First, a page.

|Phase 2 of VVXX is a bit of a cheat. The REAL phase 2 was supposed to be our trip to Meath in August but we decided that we really should meet up to plan the Irish oddessey, so I hot-footed it up to Glasgow to spend the weekend with Vicky and we squeezed a whole day's stone-hunting in.
We set off from Glasgow and headed out towards Bathgate and Cairnpapple. Every site on today's itinerary was to be a new one for me so I was giddy with anticipation. As we started climbing up the hill towards Cairnpapple, and turned off the main road, we saw a lovely big stone, on our left. This was the remaining standing stone of Galabraes and what a beauty she is.
We parked just on the opposite side of the road, a few hundred metres further on and found a gap in the fence which gave easy access to the field. The field has been ploughed and is a bit rough underfoot but the dry weather made it quite easy. Better a little bumpy than a lot boggy, say I! Whilst we were at the stone, a buzzard continually spiralled above us, making that weird haunting cry only a buzzard can - pefect. We wondered whether this stone had any association with the Cairnpapple site; you can see the hill from here although you wouldn't know there was a huge great henge and cairn up there from this vantage point.
The road from here to Cairnpapple takes you past a farm which has the most amazing stone circle on it. This is thanks to the farmer's son, who built it fairly recently and I have to say, he has made a really good job of it! You can see it from Cairnpapple and I like the fact he is obviously enthusiastic enough to have put the time and energy into creating it. It even has an outlier which is incredibly convincing!
Onto Cairnpapple itself. Parking is easy, room for a few cars and when we arrived there were about 10 cyclists all parked up too. Access is up a set of stone steps and then a walk up to the site so could be difficult for some. We headed straight for the Nissan hut, wanting to ask the guide whether Galabraes was linked to the site but she didn't know. However, she was incredibly friendly and more than happy to talk us through the site itself.
Being girls who need their sustinence, we decided to build on the anticipation of actually entering the cairn and instead, walked around the site, taking in the magnificent views and then hunkered down for our picnic! I read the handy guidebook I'd bought at the shop and once sated, we then climbed down into the cairn. The first thing I noticed was the smell; it was boiling hot outside but as I started climbing down, the smell of damp, dank earth hit me and the coolness of the enclosed chamber was startling. The damp air obviously had it's effect on the stones, which were bright green in places; so green in fact, that I initially thought it had been painted on for effect!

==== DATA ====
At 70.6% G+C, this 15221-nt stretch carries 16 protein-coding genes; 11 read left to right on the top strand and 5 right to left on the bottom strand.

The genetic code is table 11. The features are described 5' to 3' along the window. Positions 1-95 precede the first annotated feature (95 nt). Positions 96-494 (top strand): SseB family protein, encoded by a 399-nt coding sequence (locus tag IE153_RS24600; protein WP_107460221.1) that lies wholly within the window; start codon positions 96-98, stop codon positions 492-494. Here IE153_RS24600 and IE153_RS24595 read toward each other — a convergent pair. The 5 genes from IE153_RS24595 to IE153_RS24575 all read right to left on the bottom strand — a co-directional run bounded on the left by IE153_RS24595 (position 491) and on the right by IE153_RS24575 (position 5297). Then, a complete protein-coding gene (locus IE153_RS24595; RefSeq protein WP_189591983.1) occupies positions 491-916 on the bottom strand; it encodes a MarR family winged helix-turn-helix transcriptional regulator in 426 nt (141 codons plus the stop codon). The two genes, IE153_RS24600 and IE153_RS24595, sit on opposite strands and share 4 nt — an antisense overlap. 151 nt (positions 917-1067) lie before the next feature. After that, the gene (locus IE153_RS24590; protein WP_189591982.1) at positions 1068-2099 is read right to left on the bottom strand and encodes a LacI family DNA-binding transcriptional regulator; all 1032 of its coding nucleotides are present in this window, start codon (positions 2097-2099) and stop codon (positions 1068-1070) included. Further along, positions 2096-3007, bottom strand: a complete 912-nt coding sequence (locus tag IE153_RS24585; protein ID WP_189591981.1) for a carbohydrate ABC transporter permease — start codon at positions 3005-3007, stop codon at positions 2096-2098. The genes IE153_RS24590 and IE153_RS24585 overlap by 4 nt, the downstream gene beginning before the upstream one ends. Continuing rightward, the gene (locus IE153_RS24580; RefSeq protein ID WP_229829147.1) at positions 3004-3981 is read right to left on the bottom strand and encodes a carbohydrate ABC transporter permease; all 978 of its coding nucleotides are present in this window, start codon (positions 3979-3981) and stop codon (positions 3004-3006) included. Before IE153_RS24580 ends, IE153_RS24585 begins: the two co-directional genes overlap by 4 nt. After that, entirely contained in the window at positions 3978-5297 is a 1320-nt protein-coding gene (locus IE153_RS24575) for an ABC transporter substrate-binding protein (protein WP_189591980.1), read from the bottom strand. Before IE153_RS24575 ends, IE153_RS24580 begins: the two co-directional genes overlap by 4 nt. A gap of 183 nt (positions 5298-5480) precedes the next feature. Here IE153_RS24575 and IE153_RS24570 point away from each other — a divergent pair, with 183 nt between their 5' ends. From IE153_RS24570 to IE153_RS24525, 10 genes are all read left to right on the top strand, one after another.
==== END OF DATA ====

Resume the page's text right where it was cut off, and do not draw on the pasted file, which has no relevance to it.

It is hard to explain just how wonderful it is to see the stones in this way. Although you are surrounded by a fairly modern building, you can forget about that as you see the stones in the half-light and with the smell of the damp earth around you. Most burial chambers are now exposed (certainly the ones I've visited) and this just felt more real, somehow. Although the site was fairly busy, we were alone down there for a good 15 minutes. When we came back out, the heat and light was a bit of a shock. I took a 360 degree video from the top of the cairn, taking in the amazing landscape; as Vicky said, it felt like we in the middle of a bowl of hills, and the volcanic ridges to the east looked incredible. It's not hard to see why Cairnpapple was built in such a place.
The post holes which are exposed on the east side of the site are huge. You have to wonder at the size of the trees which once filled them and the energy it would have taken to get them there.
Our next stop was to be Hully Hill. We weren't sure whether to bother, having read some pretty awful reports of the site but, as it was in the right direction for us, we decided to give it a go anyway. However, the directions in both TMA and on this site seem to be somewhat misleading and I can only assume that the industrial estate has continued to grow over the last couple of years and has made those directions impossible to follow. So, if you plan on visiting this odd site, I would advise that you turn left off the roundabout by the garage and left into the industrial estate and just park up wherever you can. Ignore the "take the local back road behind the garage" instructions because you will just get lost! As you drive past the garage, look to your right and you can see the smallest of the stones through the hedges.